More than 50 people die in Wisconsin each year in residential fires, according to the American Red Cross.
On Tuesday, the organization announced a partnership aiming to reduce residential fire fatalities by 25% within five years.
The American Red Cross and the Wisconsin Smoke Alarm & Fire Education coalition said 10,000 smoke alarms have been distributed to fire departments across Wisconsin.
Firefighters will install the smoke detectors at residences that don’t currently have them.
Just six percent of homes nationally don’t have smoke alarms installed inside, said Town of Madison Fire Chief David Bloom.
But he said those six percent of homes are responsible for roughly half of the 3,200 fire deaths recorded each year in the U.S.
Patty Flowers, CEO of the American Red Cross - Wisconsin Region, said the organization handed out roughly 1,250 free smoke alarms in Wisconsin last year as part of a national effort. This year, Flowers said the partnership with WisSAFE allows the two groups to distribute roughly 12,500 alarms across the state.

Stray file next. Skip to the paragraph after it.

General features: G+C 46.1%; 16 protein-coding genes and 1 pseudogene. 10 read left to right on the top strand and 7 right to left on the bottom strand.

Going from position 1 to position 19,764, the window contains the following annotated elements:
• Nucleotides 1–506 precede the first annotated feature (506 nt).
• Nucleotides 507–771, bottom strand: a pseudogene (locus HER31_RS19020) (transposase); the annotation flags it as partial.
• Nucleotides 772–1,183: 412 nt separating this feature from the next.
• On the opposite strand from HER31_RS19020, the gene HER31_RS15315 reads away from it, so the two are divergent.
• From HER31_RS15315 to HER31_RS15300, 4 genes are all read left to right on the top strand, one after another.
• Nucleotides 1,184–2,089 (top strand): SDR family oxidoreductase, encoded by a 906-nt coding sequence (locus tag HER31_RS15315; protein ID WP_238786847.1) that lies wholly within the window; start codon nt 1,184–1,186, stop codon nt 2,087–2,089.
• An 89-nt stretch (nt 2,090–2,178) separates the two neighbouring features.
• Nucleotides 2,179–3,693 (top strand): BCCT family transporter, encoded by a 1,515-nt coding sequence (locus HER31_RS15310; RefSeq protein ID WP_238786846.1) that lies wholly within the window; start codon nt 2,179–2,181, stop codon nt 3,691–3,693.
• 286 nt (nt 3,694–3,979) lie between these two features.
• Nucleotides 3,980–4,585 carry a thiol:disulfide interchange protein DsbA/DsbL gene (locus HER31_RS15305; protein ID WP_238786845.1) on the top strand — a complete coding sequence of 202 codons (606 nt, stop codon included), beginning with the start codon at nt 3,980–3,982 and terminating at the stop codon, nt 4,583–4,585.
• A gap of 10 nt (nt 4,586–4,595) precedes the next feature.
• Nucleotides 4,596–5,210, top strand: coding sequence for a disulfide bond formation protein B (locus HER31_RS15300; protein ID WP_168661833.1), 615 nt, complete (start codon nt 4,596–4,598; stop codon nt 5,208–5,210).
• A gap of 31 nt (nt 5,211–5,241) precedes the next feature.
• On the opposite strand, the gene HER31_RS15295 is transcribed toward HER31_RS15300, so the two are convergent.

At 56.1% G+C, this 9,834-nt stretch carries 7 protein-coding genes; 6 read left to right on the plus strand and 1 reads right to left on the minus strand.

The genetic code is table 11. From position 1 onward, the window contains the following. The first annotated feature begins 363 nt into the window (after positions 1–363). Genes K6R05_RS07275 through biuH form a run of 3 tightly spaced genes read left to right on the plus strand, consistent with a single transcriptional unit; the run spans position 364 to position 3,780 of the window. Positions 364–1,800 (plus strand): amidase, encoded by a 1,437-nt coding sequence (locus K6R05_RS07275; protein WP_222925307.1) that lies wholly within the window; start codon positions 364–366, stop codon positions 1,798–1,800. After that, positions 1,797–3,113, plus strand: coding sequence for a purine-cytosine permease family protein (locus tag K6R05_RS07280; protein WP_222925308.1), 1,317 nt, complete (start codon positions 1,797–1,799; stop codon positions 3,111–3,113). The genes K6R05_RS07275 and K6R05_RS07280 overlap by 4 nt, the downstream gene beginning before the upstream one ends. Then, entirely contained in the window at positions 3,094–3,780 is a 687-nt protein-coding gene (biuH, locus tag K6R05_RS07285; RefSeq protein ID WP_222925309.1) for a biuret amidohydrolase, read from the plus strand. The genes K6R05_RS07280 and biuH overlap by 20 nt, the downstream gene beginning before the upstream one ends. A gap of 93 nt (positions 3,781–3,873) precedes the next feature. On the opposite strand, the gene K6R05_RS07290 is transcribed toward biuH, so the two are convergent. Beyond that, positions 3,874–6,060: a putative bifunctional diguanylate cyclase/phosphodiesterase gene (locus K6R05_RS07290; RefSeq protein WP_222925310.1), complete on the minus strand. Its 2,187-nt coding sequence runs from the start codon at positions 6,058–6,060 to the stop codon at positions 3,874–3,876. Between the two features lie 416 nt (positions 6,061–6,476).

“We get to do something proactive to prevent, hopefully, some of these tragedies we see everyday,” Flowers said.
She said a house fire can be devastating to a family.
“Even if you can replace everything no problem, it’s still an incredible loss,” Flowers said. “There are also those items you can’t replace — like all the photographs and the little mementos.”
The free smoke alarms distributed as part of the partnership will go to homes housing people at high risk of perishing in a fire, like young children, the elderly or those with disabilities.
According to the American Red Cross, the average person has less than two minutes to evacuate a burning residence.
“The smoke alarm really gives the occupant inside an early warning to get out of that home as soon as possible,” said Lt. Bryan Keup, of the Waukesha Fire Department.
He said quick evacuation is more important today than ever — because many modern homes are built with new materials that are lighter and more flammable than those seen in older residences.
“It burns a lot faster, and these materials also are a lot more toxic for you to breathe,” Keup said.
Those wanting a smoke alarm can visit www.getasmokealarm.org or text “alarm” to 844-811-0100.